Welcome to the Club
Whatever way we come to parenthood; planned, unplanned, IVF, surrogacy, fostering, adoption or other means; we know we are blessed, and bravely set off on a lifelong journey, not knowing exactly which paths and directions we will have to navigate. We may have some ideals about parenting, family and relationships but anyone who has journeyed some of the way, such as I, realise that most of the time we wing it and thankfully things have a way of working out. There is no rule book and there are no one set of instructions when it comes to being a mum or dad. Without doubt being a mother is the most overwhelming, all consuming and responsible task I have ever taken on, but over time, like countless others I have settled into it my parenting role, the family dynamics and would not wish to go back to a time when I was on my own.
From the moment our children enter our lives, we as their guardians will do everything in our power to keep them safe. As parents, our brains are programmed to do whatever we can to protect and care for our children. We get used to organising play dates, activities and opportunities. We need to be strong when things don’t go as planned. On behalf of our children we may find ourselves advocating for resource hours in school, dealing with a medical diagnosis in a system with little supports or dealing with an angry teenager in the home. Nobody ever told us it would be easy and they were right! All families will encounter times of stress and crisis. It is in these choppy times our vulnerabilities surface and we need to dig deep to find our capacity to cope.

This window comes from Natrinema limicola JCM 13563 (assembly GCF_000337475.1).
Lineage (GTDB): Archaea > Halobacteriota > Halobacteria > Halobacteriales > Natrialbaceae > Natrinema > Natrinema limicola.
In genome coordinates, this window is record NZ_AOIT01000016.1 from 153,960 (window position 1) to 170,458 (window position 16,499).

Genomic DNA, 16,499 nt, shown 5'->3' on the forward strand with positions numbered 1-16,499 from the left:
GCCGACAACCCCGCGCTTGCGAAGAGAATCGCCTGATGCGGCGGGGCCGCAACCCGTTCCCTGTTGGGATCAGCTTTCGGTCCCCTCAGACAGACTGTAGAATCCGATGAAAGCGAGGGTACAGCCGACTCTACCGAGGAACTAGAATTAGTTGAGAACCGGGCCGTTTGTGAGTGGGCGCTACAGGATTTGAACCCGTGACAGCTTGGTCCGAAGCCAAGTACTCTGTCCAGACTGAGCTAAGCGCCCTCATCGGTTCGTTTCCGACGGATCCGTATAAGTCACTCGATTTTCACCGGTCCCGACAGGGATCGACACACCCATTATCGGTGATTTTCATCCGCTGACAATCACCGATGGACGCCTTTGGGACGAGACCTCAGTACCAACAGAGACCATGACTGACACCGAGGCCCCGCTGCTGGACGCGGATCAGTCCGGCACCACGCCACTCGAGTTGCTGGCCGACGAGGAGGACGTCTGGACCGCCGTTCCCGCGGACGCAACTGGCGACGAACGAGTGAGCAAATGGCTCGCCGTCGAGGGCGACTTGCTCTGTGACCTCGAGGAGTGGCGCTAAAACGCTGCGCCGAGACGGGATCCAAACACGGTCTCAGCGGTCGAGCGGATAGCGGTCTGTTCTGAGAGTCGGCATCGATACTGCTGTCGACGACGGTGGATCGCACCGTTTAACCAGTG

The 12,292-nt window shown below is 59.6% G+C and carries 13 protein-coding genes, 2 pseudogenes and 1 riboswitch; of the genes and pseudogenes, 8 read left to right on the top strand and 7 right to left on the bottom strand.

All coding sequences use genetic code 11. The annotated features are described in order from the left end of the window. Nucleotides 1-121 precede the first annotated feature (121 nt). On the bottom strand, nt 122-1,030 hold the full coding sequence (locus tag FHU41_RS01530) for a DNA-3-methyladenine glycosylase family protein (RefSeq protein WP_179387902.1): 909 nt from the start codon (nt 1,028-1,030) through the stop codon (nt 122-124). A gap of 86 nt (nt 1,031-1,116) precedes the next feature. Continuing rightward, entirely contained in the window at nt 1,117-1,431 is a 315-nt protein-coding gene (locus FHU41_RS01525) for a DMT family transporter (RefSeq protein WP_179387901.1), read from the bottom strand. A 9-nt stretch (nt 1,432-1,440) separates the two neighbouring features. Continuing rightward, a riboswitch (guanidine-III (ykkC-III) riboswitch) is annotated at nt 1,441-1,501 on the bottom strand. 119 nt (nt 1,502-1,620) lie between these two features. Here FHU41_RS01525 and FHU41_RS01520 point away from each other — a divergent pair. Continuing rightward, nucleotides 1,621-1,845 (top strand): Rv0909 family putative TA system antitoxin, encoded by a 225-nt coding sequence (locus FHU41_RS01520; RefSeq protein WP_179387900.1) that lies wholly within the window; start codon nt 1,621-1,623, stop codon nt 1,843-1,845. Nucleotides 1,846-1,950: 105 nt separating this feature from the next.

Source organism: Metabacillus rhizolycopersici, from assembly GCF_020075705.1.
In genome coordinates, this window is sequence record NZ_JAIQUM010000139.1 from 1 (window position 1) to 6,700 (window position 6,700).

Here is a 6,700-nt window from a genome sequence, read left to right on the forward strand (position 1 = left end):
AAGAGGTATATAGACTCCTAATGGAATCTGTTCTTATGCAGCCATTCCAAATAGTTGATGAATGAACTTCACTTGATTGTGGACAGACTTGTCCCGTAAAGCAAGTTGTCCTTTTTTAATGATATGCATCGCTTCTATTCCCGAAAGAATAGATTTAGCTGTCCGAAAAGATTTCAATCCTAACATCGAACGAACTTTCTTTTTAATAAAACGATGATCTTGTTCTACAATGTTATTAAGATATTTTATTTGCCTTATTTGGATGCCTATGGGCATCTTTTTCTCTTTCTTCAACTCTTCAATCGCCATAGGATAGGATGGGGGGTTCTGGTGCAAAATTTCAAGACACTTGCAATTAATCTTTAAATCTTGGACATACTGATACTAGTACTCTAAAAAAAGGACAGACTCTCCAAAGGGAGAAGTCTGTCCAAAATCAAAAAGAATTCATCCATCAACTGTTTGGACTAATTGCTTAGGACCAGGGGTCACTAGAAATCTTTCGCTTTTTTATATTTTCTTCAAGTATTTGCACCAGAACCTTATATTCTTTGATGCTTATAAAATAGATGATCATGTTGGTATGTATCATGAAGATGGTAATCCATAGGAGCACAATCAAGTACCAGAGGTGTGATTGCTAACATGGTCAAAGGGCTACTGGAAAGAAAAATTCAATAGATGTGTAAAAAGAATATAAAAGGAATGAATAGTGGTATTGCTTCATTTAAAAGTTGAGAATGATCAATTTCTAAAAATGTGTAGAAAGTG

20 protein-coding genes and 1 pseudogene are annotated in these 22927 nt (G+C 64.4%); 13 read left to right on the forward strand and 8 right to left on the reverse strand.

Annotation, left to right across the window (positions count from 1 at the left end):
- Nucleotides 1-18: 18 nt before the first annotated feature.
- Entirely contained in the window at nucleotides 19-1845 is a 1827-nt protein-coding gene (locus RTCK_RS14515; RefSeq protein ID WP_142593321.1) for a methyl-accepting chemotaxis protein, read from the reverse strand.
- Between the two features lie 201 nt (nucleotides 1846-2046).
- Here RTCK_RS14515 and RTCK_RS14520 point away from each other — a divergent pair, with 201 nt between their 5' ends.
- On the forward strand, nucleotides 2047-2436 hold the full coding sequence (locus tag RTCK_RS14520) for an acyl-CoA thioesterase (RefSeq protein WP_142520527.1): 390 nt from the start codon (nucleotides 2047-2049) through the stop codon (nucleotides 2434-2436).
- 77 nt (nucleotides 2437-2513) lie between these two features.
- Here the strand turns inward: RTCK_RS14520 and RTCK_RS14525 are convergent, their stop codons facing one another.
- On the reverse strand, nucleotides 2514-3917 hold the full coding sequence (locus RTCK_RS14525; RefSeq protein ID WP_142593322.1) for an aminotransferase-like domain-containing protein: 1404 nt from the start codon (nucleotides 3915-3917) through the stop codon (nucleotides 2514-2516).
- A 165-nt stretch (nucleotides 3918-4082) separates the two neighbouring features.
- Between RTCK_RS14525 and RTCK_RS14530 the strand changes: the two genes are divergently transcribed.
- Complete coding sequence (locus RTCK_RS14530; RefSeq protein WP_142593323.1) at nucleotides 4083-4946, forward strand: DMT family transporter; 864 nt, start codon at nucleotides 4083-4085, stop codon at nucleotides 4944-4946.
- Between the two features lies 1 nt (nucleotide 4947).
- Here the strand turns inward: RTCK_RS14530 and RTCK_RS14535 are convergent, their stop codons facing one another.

Whenever I talk to parents I tell them that taking care of themselves is just as important as taking care of their children. In fact, it may be more important, even if it goes against our parental instincts. Frequently when I am met with a degree of scepticism the analogy of tending to your oxygen mask, should the aeroplane cabin pressure drop comes in useful, because as parents we must learn to breathe rather than panic. It is then possible to do what is best for our children.
Self Care for Parents
In reality, parents need to be strong for their children. Self-care can be a difficult concept to grasp, but if we don’t take care of ourselves, how can we expect to help our children? Our children learn how to be from their homes. They absorb how we handle conflict, stress, joy and the ways we communicate among other things. As parents we are role models but very often we get caught up in the busy doing part of parenting, while losing sight of the all important hidden messages we give every day and these become the norm, which our children take into their future relationships.
Believe me, taking care of yourself is a game-changer for everyone in your life especially your family. Self Care does not have to be expensive or another thing on your never ending “To Do “list. Here are some of the strategies , besides exercise and having fun which I have put in place. Making small changes now, being consistent and putting in the action will lead to building new habits, for you and your family.
– 5 Simple Tips to Transform Your Health & Your Homes –
- Prioritise Yourself;
You need to make the decision that you will prioritise your own health and well-being. This does not mean you are selfish or that you do not care about your child. In fact, this means that you have the good sense to look after the physical, mental, emotional and spiritual spheres of your lives. By doing so you will be in a much better position to hep loved ones when they run into difficulty and you will be teaching them that self love is the foundation of all love. As parents and guardians we can begin to bring the compassion we readily give to others into our own lives.
- Prioritise Your Time